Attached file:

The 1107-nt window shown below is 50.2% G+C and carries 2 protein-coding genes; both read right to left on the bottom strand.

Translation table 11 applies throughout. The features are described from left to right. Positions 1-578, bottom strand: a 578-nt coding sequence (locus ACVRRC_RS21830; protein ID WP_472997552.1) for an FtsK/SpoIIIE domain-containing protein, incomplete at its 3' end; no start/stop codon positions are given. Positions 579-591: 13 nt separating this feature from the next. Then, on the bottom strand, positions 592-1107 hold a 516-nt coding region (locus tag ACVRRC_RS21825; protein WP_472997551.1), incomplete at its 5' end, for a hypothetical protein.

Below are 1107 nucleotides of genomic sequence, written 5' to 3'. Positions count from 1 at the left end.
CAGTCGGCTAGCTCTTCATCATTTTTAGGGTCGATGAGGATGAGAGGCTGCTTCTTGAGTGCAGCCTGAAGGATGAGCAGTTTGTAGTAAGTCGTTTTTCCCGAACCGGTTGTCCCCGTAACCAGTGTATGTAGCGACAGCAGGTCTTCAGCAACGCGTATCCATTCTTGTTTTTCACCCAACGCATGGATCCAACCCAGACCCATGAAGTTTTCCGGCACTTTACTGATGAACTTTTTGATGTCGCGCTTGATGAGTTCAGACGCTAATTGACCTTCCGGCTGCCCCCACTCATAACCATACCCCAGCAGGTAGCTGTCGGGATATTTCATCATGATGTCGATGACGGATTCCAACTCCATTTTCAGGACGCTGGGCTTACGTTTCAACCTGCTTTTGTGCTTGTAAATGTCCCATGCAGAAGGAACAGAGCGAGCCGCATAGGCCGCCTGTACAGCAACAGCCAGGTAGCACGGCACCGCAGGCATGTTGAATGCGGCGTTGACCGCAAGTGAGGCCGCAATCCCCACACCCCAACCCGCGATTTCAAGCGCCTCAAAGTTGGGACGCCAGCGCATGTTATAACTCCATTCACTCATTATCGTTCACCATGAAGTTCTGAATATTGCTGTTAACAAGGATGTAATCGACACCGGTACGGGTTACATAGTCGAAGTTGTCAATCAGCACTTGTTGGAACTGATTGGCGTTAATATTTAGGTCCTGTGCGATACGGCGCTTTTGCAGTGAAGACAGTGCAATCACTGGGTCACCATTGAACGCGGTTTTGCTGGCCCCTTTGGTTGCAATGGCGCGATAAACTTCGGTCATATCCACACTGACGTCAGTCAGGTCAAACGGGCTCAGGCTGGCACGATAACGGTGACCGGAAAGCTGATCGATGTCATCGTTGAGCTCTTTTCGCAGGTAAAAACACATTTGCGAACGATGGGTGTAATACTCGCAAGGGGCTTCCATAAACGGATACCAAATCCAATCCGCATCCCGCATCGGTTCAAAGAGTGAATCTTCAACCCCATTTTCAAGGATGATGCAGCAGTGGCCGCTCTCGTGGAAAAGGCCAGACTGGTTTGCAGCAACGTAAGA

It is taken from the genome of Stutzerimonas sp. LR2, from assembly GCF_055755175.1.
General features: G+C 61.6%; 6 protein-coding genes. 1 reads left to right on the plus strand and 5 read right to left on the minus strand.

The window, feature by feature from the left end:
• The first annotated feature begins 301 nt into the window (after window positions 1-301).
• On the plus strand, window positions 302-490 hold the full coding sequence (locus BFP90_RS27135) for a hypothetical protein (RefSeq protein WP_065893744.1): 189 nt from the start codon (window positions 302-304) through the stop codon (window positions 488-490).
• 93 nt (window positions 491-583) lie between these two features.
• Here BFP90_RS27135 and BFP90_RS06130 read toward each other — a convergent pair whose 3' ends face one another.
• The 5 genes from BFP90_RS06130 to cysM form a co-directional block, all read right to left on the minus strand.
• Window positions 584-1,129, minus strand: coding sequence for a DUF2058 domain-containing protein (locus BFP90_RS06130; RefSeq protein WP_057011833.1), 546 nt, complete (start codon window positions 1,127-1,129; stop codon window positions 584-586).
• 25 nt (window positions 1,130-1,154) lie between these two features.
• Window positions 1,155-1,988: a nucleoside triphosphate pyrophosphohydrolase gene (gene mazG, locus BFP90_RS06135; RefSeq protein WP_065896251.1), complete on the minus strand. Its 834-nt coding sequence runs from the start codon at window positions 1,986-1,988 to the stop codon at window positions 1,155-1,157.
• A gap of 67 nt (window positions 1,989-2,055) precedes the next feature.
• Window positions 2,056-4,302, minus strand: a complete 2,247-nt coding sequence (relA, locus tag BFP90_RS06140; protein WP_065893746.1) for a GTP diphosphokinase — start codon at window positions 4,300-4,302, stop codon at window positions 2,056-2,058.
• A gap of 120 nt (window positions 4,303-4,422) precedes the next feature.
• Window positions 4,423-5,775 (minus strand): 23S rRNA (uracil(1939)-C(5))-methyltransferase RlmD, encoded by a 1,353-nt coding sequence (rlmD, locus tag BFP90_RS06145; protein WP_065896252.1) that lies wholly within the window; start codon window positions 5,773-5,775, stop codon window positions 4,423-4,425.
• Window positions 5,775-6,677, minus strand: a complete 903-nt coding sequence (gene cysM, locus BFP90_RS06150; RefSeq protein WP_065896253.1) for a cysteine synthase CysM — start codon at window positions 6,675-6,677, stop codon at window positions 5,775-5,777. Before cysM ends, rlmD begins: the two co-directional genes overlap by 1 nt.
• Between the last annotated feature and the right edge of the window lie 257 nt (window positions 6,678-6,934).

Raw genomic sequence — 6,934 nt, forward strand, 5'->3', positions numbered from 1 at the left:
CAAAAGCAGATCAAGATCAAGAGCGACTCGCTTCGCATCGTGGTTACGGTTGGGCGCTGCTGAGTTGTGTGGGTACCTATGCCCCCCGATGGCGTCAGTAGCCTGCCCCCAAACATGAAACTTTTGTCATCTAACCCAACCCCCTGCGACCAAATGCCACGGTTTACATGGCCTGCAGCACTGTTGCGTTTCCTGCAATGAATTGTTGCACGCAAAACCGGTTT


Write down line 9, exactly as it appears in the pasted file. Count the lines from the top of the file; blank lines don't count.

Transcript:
• On the plus strand, window positions 302-490 hold the full coding sequence (locus BFP90_RS27135) for a hypothetical protein (RefSeq protein WP_065893744.1): 189 nt from the start codon (window positions 302-304) through the stop codon (window positions 488-490).